According to the PRIMIR 2012 study “eCommerce & Print Business Models” conducted by InfoTrends, eCommerce sales accounted for about 12% of print revenues in 2011, assuming total printing industry revenue of approximately $150 billion. Sales generated by eCommerce are expected to experience a five-year compound annual growth rate (CAGR) of 11.3 percent between 2011 and 2016.
That being said, 50 percent of North American commercial printers have some type of Web-to-print system, reports David Minnick, EFI product manager, Web-to-print. “There is opportunity there, but from a print supplier’s perspective, you need to get out there,” says Minnick. “You can’t take a back seat or you’ll miss out.”
Tawnya Starr, president of PrinterPresence, agrees. Printers shouldn’t “wait for customers to ask for Web-to-print capabilities,” says Starr. “If print service providers (PSPs) wait for clients to ask for this capability, their competition will have the advantage. Based on our studies of PSP's who are growing and profitable in today's environment, a key differentiator is they use Web-to-print technology as a sales tool, introducing the concept to every client, large and small.”
Web-to-print, or eCommerce, is not the simple online ordering system of 15 years ago. Evolving from more than just an alternative to more traditional methods of acquiring business, the concept is now an end-to-end system that touches all part of the workflow with as much automation as possible, says Minnick, citing EFI’s Digital StoreFront solution. This includes everything from online credit card payment order entry, to integration with a MIS system, to automatic status updates emailed to the customer, including shipping and invoicing information, to integration with digital front ends, and finally, to fulfillment.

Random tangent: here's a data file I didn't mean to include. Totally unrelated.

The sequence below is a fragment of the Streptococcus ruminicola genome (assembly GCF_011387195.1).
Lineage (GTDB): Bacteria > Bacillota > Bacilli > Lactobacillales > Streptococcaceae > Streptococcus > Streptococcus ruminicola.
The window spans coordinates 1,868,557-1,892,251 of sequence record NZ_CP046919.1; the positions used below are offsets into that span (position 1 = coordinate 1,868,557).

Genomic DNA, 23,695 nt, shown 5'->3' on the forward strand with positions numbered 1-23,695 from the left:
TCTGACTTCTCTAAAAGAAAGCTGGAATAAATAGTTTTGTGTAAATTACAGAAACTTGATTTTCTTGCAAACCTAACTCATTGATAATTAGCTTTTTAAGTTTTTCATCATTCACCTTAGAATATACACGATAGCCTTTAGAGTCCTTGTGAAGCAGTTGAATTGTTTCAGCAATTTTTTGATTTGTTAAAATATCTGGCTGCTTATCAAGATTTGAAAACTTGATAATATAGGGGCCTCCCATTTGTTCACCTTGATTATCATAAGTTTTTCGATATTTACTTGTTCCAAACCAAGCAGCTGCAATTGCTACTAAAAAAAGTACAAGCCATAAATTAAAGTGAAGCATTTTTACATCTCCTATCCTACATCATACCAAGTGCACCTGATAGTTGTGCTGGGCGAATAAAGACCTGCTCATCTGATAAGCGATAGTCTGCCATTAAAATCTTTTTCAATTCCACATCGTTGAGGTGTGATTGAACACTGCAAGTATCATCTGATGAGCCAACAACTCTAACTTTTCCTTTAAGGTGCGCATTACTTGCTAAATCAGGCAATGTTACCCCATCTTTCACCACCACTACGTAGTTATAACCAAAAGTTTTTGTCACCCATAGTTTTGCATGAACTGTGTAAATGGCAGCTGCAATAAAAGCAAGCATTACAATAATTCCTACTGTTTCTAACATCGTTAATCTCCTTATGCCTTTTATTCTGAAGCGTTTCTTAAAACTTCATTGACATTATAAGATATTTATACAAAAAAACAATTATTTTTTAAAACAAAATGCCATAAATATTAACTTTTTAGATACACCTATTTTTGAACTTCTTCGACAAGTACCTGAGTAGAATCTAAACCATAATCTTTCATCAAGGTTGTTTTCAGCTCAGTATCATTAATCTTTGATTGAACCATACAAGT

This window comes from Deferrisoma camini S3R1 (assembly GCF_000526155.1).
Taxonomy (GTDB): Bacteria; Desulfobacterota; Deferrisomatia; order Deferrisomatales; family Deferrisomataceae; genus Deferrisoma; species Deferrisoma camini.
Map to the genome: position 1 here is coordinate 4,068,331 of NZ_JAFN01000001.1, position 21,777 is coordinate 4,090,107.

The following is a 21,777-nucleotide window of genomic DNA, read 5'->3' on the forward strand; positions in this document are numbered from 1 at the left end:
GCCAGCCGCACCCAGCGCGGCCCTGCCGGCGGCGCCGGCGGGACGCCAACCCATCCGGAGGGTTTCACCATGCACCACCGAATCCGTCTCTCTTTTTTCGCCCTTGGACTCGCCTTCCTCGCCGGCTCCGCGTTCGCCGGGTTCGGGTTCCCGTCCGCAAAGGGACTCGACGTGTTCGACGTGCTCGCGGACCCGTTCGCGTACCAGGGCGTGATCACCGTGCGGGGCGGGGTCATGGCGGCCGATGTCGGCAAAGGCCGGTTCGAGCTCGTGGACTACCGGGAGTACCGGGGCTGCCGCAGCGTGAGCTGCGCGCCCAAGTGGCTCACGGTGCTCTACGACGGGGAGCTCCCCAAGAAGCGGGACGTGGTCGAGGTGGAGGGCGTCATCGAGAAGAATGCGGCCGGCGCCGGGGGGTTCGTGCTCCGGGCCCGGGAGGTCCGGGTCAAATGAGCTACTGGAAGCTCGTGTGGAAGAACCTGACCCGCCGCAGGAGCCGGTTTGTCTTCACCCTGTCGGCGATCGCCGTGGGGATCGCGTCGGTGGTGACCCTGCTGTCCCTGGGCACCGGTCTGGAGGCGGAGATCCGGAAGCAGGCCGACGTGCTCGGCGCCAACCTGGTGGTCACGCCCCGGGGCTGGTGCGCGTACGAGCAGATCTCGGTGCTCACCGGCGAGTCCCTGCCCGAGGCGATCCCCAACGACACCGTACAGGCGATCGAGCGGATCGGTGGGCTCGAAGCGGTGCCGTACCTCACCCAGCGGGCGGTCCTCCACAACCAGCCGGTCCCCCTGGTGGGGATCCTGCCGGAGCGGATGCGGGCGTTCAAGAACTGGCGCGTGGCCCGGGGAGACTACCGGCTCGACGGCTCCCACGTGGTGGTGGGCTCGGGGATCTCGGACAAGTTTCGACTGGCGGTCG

“You need as much automation as possible,” says Minnick. “Otherwise it becomes too much to manage.”
Of major importance, adds Minnick, is that the Web-to-print solution is cloud-based, especially as businesses and consumers migrate from desktop computers to devices like tablets, which are not meant to store data. These devices also give businesses and consumers great mobility—securing another advantage to implementing a cloud-based, eCommerce workflow.
“Cloud integration in Web-to-print is absolutely critical in moving forward in the B2B environment,” says Minnick.
Keen Systems’ CEO Vitaly M. Golomb sees Web-to-print as providing printers with a pipeline—one online system, for all customer transactions; either the customer sets the process in motion, or the printer does it for the customer. According to Golomb, this reduces errors and customer service overhead, while increasing customer satisfaction and sales efficiency.
“Don’t consider eCommerce as an add-on, as something extra,” says Golomb. “Regard it as a core competency, as a way to communicate with clients online. The future is moving to doing everything online.”
The most basic systems from EFI, Keen Systems, HP Hiflex, PrinterPresence, among others, help printers create private branded storefronts for their customers, which lets “salespeople spend their time developing new relationships, instead of participating in the minutia of managing production,” says Golomb. “Plus, an advantage for the shop owner is that in this scenario the salespeople don’t own the relationships with their customers; the shop owns it. Even if the salesperson leaves, the customer stays.”
HP Hiflex’s Web-to-print platform is based on an Open Source, a Drupal content management system that allows printers to easily make customized websites, says Daniel Deboyace, marketing manager, HP Hiflex. “Our platform also features customized estimating, so the customer doesn’t just encounter price lists. Our system uses information based on the printer’s actual equipment to estimate. If you are taking in all these orders online, it is a waste of time to estimate each order. Our system can do a pre-estimate, so the customer knows exactly what they are going to pay; the printer doesn’t have to waste his time.”